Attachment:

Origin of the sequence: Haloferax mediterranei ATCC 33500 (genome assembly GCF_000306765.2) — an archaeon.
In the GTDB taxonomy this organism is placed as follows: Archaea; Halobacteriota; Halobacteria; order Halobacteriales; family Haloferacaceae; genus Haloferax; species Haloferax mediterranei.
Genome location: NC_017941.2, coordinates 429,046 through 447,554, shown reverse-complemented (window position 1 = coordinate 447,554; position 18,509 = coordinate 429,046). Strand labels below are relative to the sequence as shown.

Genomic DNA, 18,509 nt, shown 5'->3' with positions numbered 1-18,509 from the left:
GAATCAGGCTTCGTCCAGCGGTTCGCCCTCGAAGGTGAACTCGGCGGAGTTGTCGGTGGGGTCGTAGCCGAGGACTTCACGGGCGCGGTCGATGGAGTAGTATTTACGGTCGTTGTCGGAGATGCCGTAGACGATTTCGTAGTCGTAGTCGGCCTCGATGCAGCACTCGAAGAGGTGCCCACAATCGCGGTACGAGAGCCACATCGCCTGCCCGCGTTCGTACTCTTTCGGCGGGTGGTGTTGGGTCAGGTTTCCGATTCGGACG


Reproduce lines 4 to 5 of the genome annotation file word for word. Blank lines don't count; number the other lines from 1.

Genomic DNA, 18,509 nt, shown 5'->3' with positions numbered 1-18,509 from the left:
GAATCAGGCTTCGTCCAGCGGTTCGCCCTCGAAGGTGAACTCGGCGGAGTTGTCGGTGGGGTCGTAGCCGAGGACTTCACGGGCGCGGTCGATGGAGTAGTATTTACGGTCGTTGTCGGAGATGCCGTAGACGATTTCGTAGTCGTAGTCGGCCTCGATGCAGCACTCGAAGAGGTGCCCACAATCGCGGTACGAGAGCCACATCGCCTGCCCGCGTTCGTACTCTTTCGGCGGGTGGTGTTGGGTCAGGTTTCCGATTCGGACG